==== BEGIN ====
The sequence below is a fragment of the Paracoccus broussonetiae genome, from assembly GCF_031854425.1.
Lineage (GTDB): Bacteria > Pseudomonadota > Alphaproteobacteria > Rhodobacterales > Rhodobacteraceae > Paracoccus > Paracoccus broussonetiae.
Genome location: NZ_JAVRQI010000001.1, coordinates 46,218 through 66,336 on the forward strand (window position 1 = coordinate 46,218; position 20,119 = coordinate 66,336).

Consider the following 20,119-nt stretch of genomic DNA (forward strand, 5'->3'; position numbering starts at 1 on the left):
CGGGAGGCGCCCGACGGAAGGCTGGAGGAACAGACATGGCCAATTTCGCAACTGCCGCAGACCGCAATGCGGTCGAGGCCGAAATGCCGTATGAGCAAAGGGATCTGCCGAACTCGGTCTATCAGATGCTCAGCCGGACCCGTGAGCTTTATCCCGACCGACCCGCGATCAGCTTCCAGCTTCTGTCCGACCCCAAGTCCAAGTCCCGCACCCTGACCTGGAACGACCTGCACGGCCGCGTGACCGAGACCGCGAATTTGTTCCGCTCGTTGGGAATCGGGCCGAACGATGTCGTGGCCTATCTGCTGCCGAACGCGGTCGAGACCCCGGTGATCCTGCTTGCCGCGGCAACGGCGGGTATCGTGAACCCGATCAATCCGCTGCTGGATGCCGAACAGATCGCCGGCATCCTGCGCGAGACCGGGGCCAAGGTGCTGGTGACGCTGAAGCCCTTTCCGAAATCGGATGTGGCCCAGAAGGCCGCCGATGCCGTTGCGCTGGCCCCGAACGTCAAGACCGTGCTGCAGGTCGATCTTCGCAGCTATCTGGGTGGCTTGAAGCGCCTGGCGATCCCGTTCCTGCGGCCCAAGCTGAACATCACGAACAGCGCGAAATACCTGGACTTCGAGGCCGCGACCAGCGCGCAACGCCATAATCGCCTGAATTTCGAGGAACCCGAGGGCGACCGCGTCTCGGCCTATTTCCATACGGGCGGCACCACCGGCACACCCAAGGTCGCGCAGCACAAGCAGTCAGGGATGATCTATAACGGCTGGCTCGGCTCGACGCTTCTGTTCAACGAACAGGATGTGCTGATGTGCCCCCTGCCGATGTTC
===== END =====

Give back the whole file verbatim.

The sequence below is a fragment of the Paracoccus broussonetiae genome, from assembly GCF_031854425.1.
Lineage (GTDB): Bacteria > Pseudomonadota > Alphaproteobacteria > Rhodobacterales > Rhodobacteraceae > Paracoccus > Paracoccus broussonetiae.
Genome location: NZ_JAVRQI010000001.1, coordinates 46,218 through 66,336 on the forward strand (window position 1 = coordinate 46,218; position 20,119 = coordinate 66,336).

Consider the following 20,119-nt stretch of genomic DNA (forward strand, 5'->3'; position numbering starts at 1 on the left):
CGGGAGGCGCCCGACGGAAGGCTGGAGGAACAGACATGGCCAATTTCGCAACTGCCGCAGACCGCAATGCGGTCGAGGCCGAAATGCCGTATGAGCAAAGGGATCTGCCGAACTCGGTCTATCAGATGCTCAGCCGGACCCGTGAGCTTTATCCCGACCGACCCGCGATCAGCTTCCAGCTTCTGTCCGACCCCAAGTCCAAGTCCCGCACCCTGACCTGGAACGACCTGCACGGCCGCGTGACCGAGACCGCGAATTTGTTCCGCTCGTTGGGAATCGGGCCGAACGATGTCGTGGCCTATCTGCTGCCGAACGCGGTCGAGACCCCGGTGATCCTGCTTGCCGCGGCAACGGCGGGTATCGTGAACCCGATCAATCCGCTGCTGGATGCCGAACAGATCGCCGGCATCCTGCGCGAGACCGGGGCCAAGGTGCTGGTGACGCTGAAGCCCTTTCCGAAATCGGATGTGGCCCAGAAGGCCGCCGATGCCGTTGCGCTGGCCCCGAACGTCAAGACCGTGCTGCAGGTCGATCTTCGCAGCTATCTGGGTGGCTTGAAGCGCCTGGCGATCCCGTTCCTGCGGCCCAAGCTGAACATCACGAACAGCGCGAAATACCTGGACTTCGAGGCCGCGACCAGCGCGCAACGCCATAATCGCCTGAATTTCGAGGAACCCGAGGGCGACCGCGTCTCGGCCTATTTCCATACGGGCGGCACCACCGGCACACCCAAGGTCGCGCAGCACAAGCAGTCAGGGATGATCTATAACGGCTGGCTCGGCTCGACGCTTCTGTTCAACGAACAGGATGTGCTGATGTGCCCCCTGCCGATGTTC